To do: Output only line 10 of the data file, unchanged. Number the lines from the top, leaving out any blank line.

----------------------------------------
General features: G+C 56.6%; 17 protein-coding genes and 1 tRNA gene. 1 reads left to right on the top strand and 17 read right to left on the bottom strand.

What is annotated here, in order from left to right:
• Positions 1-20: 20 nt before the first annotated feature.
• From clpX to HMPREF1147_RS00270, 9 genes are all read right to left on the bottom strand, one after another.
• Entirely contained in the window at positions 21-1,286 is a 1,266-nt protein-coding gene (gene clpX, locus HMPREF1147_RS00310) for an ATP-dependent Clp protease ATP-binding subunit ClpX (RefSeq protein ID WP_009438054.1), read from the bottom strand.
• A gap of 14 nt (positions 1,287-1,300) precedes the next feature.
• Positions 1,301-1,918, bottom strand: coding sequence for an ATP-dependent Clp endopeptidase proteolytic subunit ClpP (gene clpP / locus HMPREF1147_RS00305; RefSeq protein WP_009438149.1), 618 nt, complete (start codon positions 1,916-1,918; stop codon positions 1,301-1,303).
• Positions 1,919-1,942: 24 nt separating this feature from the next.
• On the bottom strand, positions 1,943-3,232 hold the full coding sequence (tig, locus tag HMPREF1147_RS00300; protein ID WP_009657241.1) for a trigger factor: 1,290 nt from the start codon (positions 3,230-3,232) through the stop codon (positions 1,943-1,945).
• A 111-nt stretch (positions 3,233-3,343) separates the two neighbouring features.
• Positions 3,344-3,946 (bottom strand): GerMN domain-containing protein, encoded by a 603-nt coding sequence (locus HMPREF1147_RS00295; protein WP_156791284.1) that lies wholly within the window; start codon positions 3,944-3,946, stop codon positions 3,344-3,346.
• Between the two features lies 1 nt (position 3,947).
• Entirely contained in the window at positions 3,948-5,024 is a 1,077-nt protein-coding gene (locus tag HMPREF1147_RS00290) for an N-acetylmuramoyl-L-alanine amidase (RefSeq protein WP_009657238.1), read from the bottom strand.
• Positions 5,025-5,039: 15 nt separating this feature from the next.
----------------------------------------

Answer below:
• A 111-nt stretch (positions 3,233-3,343) separates the two neighbouring features.